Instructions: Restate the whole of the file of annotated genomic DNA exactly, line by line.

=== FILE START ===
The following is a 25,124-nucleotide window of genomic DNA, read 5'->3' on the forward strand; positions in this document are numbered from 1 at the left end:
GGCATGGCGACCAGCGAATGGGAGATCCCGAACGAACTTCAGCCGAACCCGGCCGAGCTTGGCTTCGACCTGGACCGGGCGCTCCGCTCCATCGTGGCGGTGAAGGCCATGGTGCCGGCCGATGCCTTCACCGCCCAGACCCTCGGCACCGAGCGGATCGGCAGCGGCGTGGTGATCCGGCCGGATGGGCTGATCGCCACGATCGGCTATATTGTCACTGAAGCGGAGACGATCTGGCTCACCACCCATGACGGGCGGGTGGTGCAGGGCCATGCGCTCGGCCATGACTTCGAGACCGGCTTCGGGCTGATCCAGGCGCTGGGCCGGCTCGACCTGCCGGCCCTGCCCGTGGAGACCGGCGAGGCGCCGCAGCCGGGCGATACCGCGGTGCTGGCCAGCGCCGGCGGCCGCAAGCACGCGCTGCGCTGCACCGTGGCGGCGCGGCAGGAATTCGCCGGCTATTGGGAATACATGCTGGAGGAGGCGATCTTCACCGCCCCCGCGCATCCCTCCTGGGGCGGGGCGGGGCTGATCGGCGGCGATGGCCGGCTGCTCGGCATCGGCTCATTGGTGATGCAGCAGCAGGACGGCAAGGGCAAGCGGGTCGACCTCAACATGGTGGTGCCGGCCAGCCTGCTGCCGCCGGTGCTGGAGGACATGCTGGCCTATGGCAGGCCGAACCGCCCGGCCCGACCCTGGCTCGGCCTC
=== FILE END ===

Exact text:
The following is a 25,124-nucleotide window of genomic DNA, read 5'->3' on the forward strand; positions in this document are numbered from 1 at the left end:
GGCATGGCGACCAGCGAATGGGAGATCCCGAACGAACTTCAGCCGAACCCGGCCGAGCTTGGCTTCGACCTGGACCGGGCGCTCCGCTCCATCGTGGCGGTGAAGGCCATGGTGCCGGCCGATGCCTTCACCGCCCAGACCCTCGGCACCGAGCGGATCGGCAGCGGCGTGGTGATCCGGCCGGATGGGCTGATCGCCACGATCGGCTATATTGTCACTGAAGCGGAGACGATCTGGCTCACCACCCATGACGGGCGGGTGGTGCAGGGCCATGCGCTCGGCCATGACTTCGAGACCGGCTTCGGGCTGATCCAGGCGCTGGGCCGGCTCGACCTGCCGGCCCTGCCCGTGGAGACCGGCGAGGCGCCGCAGCCGGGCGATACCGCGGTGCTGGCCAGCGCCGGCGGCCGCAAGCACGCGCTGCGCTGCACCGTGGCGGCGCGGCAGGAATTCGCCGGCTATTGGGAATACATGCTGGAGGAGGCGATCTTCACCGCCCCCGCGCATCCCTCCTGGGGCGGGGCGGGGCTGATCGGCGGCGATGGCCGGCTGCTCGGCATCGGCTCATTGGTGATGCAGCAGCAGGACGGCAAGGGCAAGCGGGTCGACCTCAACATGGTGGTGCCGGCCAGCCTGCTGCCGCCGGTGCTGGAGGACATGCTGGCCTATGGCAGGCCGAACCGCCCGGCCCGACCCTGGCTCGGCCTC